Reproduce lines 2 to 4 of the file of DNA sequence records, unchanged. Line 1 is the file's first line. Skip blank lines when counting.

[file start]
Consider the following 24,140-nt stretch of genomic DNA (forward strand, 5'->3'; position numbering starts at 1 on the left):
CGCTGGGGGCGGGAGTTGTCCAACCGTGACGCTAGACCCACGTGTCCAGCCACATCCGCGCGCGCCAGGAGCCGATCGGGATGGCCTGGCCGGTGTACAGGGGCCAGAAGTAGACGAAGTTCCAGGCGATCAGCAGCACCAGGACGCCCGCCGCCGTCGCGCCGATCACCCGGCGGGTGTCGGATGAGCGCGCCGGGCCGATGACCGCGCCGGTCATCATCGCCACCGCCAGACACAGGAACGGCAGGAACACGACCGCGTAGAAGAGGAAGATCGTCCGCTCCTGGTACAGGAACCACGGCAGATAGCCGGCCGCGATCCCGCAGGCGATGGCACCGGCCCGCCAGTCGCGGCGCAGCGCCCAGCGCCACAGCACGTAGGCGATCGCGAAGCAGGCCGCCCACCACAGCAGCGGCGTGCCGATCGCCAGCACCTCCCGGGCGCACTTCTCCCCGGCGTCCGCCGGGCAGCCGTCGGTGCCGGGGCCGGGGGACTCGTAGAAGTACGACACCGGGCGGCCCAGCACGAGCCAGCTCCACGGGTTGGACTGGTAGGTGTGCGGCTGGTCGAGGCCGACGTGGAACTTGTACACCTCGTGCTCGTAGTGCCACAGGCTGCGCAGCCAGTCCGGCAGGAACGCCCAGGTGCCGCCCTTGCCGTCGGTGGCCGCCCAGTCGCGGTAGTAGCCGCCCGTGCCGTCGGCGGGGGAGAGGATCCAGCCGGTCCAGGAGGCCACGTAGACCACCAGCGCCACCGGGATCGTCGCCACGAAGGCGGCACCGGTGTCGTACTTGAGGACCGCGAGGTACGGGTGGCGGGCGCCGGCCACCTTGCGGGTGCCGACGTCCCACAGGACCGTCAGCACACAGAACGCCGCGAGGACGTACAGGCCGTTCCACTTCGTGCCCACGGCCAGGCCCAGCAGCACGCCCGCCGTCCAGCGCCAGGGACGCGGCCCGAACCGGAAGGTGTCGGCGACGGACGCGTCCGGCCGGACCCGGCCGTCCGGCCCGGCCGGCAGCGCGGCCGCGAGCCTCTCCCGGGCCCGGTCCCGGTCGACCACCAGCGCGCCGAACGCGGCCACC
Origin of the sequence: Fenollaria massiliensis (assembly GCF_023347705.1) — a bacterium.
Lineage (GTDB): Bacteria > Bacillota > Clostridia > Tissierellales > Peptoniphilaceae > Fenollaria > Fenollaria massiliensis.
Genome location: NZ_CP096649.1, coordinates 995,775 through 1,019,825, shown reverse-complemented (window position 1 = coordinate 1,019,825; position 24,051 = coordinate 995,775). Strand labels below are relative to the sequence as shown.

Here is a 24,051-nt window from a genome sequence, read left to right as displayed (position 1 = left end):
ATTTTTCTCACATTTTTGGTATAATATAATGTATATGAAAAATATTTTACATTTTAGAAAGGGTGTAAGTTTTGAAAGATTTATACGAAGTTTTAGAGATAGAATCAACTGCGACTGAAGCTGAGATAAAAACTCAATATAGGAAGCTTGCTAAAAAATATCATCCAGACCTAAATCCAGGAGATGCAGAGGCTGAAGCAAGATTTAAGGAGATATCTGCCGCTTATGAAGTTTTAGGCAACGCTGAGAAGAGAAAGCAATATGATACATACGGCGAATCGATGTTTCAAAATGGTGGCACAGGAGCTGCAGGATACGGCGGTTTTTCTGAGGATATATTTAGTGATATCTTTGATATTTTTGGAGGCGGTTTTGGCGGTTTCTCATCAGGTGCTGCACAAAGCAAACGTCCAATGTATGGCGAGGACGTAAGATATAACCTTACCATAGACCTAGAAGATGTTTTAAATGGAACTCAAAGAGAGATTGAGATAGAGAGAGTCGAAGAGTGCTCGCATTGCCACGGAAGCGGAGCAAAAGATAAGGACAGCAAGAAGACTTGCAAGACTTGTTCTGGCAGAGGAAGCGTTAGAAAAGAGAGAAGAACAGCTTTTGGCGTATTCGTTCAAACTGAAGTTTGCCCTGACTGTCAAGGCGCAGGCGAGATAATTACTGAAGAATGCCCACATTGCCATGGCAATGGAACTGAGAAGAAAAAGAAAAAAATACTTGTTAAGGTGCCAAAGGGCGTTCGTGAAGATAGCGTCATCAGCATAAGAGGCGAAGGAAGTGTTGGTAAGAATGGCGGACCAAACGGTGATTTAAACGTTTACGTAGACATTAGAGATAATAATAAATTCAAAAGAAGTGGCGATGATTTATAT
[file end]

CGCTGGGGGCGGGAGTTGTCCAACCGTGACGCTAGACCCACGTGTCCAGCCACATCCGCGCGCGCCAGGAGCCGATCGGGATGGCCTGGCCGGTGTACAGGGGCCAGAAGTAGACGAAGTTCCAGGCGATCAGCAGCACCAGGACGCCCGCCGCCGTCGCGCCGATCACCCGGCGGGTGTCGGATGAGCGCGCCGGGCCGATGACCGCGCCGGTCATCATCGCCACCGCCAGACACAGGAACGGCAGGAACACGACCGCGTAGAAGAGGAAGATCGTCCGCTCCTGGTACAGGAACCACGGCAGATAGCCGGCCGCGATCCCGCAGGCGATGGCACCGGCCCGCCAGTCGCGGCGCAGCGCCCAGCGCCACAGCACGTAGGCGATCGCGAAGCAGGCCGCCCACCACAGCAGCGGCGTGCCGATCGCCAGCACCTCCCGGGCGCACTTCTCCCCGGCGTCCGCCGGGCAGCCGTCGGTGCCGGGGCCGGGGGACTCGTAGAAGTACGACACCGGGCGGCCCAGCACGAGCCAGCTCCACGGGTTGGACTGGTAGGTGTGCGGCTGGTCGAGGCCGACGTGGAACTTGTACACCTCGTGCTCGTAGTGCCACAGGCTGCGCAGCCAGTCCGGCAGGAACGCCCAGGTGCCGCCCTTGCCGTCGGTGGCCGCCCAGTCGCGGTAGTAGCCGCCCGTGCCGTCGGCGGGGGAGAGGATCCAGCCGGTCCAGGAGGCCACGTAGACCACCAGCGCCACCGGGATCGTCGCCACGAAGGCGGCACCGGTGTCGTACTTGAGGACCGCGAGGTACGGGTGGCGGGCGCCGGCCACCTTGCGGGTGCCGACGTCCCACAGGACCGTCAGCACACAGAACGCCGCGAGGACGTACAGGCCGTTCCACTTCGTGCCCACGGCCAGGCCCAGCAGCACGCCCGCCGTCCAGCGCCAGGGACGCGGCCCGAACCGGAAGGTGTCGGCGACGGACGCGTCCGGCCGGACCCGGCCGTCCGGCCCGGCCGGCAGCGCGGCCGCGAGCCTCTCCCGGGCCCGGTCCCGGTCGACCACCAGCGCGCCGAACGCGGCCACC
Origin of the sequence: Fenollaria massiliensis (assembly GCF_023347705.1) — a bacterium.
Lineage (GTDB): Bacteria > Bacillota > Clostridia > Tissierellales > Peptoniphilaceae > Fenollaria > Fenollaria massiliensis.